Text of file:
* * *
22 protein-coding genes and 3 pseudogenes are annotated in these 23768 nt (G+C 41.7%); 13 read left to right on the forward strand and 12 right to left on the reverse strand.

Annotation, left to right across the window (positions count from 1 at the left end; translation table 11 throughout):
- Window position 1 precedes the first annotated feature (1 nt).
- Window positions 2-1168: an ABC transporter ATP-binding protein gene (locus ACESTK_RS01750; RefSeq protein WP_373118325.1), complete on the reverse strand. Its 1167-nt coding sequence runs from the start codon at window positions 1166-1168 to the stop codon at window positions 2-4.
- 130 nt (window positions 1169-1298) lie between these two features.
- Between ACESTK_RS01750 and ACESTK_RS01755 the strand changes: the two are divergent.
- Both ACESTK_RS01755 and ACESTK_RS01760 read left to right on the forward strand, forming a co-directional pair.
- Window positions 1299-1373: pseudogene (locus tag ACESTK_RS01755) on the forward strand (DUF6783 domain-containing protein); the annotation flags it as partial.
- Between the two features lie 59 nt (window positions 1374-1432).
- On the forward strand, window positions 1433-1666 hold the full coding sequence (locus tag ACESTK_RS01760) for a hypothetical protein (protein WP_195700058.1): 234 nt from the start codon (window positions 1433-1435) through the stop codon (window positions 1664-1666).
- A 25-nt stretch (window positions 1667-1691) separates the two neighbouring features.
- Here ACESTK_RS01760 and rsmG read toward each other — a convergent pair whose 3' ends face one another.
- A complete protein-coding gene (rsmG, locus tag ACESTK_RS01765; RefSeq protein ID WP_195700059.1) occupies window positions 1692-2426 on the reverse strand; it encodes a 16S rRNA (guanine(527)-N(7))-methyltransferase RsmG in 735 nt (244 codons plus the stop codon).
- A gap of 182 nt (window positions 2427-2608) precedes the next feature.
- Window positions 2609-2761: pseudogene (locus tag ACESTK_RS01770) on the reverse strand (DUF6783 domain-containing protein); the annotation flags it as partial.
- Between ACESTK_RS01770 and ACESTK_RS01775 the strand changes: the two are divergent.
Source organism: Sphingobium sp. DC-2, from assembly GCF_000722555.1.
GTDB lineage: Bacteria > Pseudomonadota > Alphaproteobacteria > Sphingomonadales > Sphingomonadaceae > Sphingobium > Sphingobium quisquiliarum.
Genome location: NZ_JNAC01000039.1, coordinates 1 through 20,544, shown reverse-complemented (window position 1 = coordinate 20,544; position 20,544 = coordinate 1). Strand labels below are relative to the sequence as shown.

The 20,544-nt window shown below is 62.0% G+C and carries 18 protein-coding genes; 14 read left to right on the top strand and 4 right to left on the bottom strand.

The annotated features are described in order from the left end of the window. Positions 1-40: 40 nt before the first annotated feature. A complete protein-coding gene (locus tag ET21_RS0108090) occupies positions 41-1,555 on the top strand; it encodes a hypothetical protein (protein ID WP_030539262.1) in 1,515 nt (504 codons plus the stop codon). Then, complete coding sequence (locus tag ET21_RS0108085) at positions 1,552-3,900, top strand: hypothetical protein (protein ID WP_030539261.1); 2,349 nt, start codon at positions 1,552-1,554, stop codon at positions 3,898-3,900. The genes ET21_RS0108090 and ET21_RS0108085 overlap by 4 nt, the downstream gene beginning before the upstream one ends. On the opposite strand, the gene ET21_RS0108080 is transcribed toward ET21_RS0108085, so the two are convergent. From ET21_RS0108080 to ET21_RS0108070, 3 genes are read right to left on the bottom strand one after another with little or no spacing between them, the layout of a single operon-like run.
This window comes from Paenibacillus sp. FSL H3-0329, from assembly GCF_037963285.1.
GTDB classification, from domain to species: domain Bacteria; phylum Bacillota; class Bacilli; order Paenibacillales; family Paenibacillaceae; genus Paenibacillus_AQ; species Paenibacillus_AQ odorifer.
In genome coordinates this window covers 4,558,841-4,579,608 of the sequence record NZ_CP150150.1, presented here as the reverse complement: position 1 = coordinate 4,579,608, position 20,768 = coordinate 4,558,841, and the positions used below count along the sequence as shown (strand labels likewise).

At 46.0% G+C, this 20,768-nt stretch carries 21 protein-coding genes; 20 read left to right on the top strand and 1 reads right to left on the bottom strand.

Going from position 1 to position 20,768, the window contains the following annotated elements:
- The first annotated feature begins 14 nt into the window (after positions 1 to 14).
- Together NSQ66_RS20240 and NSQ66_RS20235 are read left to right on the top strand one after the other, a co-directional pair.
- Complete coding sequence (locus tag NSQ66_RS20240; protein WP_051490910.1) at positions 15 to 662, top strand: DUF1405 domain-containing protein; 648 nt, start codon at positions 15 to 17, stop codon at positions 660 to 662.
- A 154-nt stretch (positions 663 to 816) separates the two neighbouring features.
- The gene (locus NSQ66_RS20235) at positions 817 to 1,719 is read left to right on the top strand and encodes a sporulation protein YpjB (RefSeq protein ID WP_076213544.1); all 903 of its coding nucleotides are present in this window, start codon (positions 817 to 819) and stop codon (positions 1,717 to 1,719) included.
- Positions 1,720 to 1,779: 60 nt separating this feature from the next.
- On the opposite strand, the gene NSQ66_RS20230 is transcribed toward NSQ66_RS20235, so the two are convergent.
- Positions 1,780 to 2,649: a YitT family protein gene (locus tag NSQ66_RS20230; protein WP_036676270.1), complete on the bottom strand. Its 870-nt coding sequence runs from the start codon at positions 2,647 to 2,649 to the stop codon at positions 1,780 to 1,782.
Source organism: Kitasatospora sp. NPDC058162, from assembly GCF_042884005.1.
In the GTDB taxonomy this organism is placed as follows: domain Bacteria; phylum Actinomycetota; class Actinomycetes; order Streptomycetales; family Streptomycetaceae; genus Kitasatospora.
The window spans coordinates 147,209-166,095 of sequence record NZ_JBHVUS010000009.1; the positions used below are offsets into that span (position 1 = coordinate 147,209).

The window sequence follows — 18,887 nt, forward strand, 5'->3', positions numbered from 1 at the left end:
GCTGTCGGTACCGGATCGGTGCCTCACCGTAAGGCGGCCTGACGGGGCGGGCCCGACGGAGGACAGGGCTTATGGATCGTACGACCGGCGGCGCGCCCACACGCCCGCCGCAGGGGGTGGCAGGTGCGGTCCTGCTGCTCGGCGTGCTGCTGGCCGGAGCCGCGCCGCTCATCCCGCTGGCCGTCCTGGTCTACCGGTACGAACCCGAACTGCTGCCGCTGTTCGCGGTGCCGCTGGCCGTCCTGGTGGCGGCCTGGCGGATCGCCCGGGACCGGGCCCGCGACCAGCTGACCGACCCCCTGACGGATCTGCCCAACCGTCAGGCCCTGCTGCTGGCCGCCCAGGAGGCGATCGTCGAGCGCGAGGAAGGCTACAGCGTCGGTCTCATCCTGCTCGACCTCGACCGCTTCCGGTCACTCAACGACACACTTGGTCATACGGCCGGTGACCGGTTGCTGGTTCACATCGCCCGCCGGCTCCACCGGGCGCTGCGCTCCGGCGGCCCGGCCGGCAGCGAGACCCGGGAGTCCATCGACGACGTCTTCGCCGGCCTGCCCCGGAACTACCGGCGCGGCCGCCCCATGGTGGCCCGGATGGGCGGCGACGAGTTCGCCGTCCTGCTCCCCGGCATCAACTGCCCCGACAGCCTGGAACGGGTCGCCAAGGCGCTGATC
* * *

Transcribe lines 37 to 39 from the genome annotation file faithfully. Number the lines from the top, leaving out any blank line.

The window spans coordinates 147,209-166,095 of sequence record NZ_JBHVUS010000009.1; the positions used below are offsets into that span (position 1 = coordinate 147,209).

The window sequence follows — 18,887 nt, forward strand, 5'->3', positions numbered from 1 at the left end:
GCTGTCGGTACCGGATCGGTGCCTCACCGTAAGGCGGCCTGACGGGGCGGGCCCGACGGAGGACAGGGCTTATGGATCGTACGACCGGCGGCGCGCCCACACGCCCGCCGCAGGGGGTGGCAGGTGCGGTCCTGCTGCTCGGCGTGCTGCTGGCCGGAGCCGCGCCGCTCATCCCGCTGGCCGTCCTGGTCTACCGGTACGAACCCGAACTGCTGCCGCTGTTCGCGGTGCCGCTGGCCGTCCTGGTGGCGGCCTGGCGGATCGCCCGGGACCGGGCCCGCGACCAGCTGACCGACCCCCTGACGGATCTGCCCAACCGTCAGGCCCTGCTGCTGGCCGCCCAGGAGGCGATCGTCGAGCGCGAGGAAGGCTACAGCGTCGGTCTCATCCTGCTCGACCTCGACCGCTTCCGGTCACTCAACGACACACTTGGTCATACGGCCGGTGACCGGTTGCTGGTTCACATCGCCCGCCGGCTCCACCGGGCGCTGCGCTCCGGCGGCCCGGCCGGCAGCGAGACCCGGGAGTCCATCGACGACGTCTTCGCCGGCCTGCCCCGGAACTACCGGCGCGGCCGCCCCATGGTGGCCCGGATGGGCGGCGACGAGTTCGCCGTCCTGCTCCCCGGCATCAACTGCCCCGACAGCCTGGAACGGGTCGCCAAGGCGCTGATC